Breast Cancer Detection and What a Breast Cancer Lump Feels Like
Breast cancer is one of the most prevalent cancers affecting women worldwide, making early detection crucial for successful treatment. Most frequently diagnosed cancer amongst females in South Africa, affecting two thirds of women above age 55 years. Important to note that men (around 1%) can develop breast cancer too. (CANSA, 2021). One essential aspect of early detection is understanding what a breast cancer lump feels like during self-examinations. In this article, we’ll delve into breast cancer detection methods, the importance of self-exams, and how to recognise suspicious breast lumps. By empowering individuals with knowledge about breast health and self-examination techniques, we can increase awareness and improve the chances of detecting breast cancer at an early, more treatable stage.
The importance of breast cancer detection
Breast cancer is a disease that forms when abnormal cells in the breast multiply and grow uncontrollably. Early detection of breast cancer dramatically improves the prognosis, with higher survival rates and more treatment options available. To catch breast cancer at its earliest stages, it’s essential to utilise various detection methods, including mammograms, clinical breast exams, and self-examinations.
A mammogram is the most sensitive and evidence-based tool that aids early detection of cancer, followed by a clinical breast exam and self-breast exam. Breast cancer guidelines often advise screening from the age of 50 years for the average woman. Special cases or conditions that confer a higher risk of breast cancer development such as a positive family first generation history of breast cancer necessitate initiating screening procedures at an earlier age. It is important to seek the advice of a healthcare provider if you think you fall into the high-risk category.
Recognising a suspicious breast lump
Performing regular breast self-exams can be a valuable tool in detecting breast cancer early. While performing a breast self-exam, you may encounter various textures and structures within your breast tissue. Most of these are harmless, but it’s crucial to recognise potential warning signs of breast cancer, such as:
A new lump
Breast cancer lumps often feel hard, irregularly shaped, and immobile. They may be painless or slightly tender.
Changes in an existing lump
If you’ve had a lump for some time, but it suddenly changes in size, shape, or texture, consult a healthcare professional.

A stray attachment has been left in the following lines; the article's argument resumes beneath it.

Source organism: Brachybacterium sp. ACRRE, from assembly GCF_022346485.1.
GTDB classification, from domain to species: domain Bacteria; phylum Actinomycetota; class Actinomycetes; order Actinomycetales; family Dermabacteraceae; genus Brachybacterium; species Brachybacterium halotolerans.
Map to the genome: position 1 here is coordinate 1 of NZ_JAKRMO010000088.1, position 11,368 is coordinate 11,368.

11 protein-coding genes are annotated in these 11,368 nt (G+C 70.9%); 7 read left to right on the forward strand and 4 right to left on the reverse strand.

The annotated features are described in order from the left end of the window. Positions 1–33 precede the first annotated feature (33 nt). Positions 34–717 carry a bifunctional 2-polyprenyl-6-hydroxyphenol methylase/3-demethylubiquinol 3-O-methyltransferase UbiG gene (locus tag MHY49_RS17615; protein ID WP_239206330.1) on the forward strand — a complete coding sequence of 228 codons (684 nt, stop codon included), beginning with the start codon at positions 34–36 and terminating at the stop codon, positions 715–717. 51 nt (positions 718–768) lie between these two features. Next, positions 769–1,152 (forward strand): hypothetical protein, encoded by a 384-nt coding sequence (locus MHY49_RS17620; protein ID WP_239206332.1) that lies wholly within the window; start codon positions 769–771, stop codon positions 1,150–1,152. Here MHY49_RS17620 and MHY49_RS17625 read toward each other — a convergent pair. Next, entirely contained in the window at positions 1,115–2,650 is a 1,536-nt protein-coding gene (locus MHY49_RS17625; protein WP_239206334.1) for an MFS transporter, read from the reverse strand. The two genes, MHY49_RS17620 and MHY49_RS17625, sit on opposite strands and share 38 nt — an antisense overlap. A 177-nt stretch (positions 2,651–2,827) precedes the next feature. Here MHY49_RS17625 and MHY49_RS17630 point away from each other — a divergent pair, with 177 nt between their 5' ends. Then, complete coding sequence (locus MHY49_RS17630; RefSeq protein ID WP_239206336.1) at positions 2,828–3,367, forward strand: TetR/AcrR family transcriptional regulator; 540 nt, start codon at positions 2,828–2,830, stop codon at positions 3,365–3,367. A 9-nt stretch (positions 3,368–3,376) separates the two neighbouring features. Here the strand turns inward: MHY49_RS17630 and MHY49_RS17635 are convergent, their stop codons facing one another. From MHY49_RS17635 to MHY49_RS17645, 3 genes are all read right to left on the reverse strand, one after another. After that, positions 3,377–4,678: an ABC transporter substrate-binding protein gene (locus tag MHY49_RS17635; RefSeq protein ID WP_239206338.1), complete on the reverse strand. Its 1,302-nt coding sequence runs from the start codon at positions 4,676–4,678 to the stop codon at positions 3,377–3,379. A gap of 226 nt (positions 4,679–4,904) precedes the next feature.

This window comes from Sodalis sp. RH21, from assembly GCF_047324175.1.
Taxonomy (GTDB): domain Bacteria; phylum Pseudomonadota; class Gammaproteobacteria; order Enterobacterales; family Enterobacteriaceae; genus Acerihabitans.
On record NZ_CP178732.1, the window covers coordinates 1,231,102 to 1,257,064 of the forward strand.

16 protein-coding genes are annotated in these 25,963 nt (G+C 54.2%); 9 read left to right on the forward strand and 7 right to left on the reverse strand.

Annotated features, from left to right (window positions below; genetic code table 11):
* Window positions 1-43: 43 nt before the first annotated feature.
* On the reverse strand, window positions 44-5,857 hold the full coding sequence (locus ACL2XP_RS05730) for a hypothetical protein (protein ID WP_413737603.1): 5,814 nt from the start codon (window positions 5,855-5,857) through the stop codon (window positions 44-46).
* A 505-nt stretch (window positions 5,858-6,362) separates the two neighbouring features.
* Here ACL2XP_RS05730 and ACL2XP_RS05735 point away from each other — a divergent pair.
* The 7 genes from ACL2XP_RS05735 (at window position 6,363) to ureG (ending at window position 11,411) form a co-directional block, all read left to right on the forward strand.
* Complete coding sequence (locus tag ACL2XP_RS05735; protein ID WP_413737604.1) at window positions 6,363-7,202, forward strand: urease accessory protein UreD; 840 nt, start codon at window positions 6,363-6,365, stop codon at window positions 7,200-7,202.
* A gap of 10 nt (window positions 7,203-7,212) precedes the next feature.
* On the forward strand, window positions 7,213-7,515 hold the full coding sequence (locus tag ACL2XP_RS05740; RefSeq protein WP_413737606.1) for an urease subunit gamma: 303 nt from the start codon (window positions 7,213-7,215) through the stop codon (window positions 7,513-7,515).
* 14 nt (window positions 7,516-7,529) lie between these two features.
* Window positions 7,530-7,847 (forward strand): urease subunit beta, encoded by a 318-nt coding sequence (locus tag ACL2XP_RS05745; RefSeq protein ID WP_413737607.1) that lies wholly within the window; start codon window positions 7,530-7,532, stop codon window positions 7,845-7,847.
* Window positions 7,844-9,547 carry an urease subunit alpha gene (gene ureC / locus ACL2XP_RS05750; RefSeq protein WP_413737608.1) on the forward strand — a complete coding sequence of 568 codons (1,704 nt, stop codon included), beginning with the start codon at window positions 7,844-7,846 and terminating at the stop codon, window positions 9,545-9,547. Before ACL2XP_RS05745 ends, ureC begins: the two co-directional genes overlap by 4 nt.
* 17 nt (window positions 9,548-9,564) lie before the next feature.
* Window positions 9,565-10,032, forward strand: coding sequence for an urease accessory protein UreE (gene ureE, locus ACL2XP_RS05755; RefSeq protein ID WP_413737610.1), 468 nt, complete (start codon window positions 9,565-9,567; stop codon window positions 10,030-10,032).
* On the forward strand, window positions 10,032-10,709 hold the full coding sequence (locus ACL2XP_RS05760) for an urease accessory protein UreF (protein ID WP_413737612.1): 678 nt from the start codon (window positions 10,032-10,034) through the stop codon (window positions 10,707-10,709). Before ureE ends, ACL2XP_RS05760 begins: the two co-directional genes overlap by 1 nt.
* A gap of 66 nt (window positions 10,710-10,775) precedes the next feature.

Look for redness, dimpling, or puckering of the skin, which can indicate an underlying issue.
Be alert to nipple discharge, inversion, or changes in nipple appearance.
Swelling or tenderness
While breast swelling and tenderness can be related to the menstrual cycle, persistent symptoms should be examined.
If you notice any of these warning signs, it’s essential to consult a healthcare professional as soon as possible. Remember that most breast lumps are not cancerous, but medical detection is vital for peace of mind and early intervention if necessary.
Seeking professional evaluation
A breast self-exam is a valuable practice, but it’s not a replacement for professional evaluation. If you discover any concerning changes during your self-examination, don’t hesitate to contact your healthcare provider. They may recommend further testing, such as a mammogram, ultrasound, or a biopsy, to determine the nature of the lump. Early detection is the best and most successful breast cancer treatment, so being proactive about your breast health can save lives.
Understanding how to perform a breast self-exam and recognising what a breast cancer lump feels like are essential aspects of breast health. By performing regular self-examinations and seeking medical attention for any concerning changes, you can equip yourself with the knowledge and tools necessary for early breast cancer detection. Remember that while breast cancer is a significant health concern, early intervention and advances in treatment have led to improved outcomes. Regular self-exams coupled with routine screenings and clinical evaluations provide the best defence against this disease, ensuring a better chance for early diagnosis and successful treatment.
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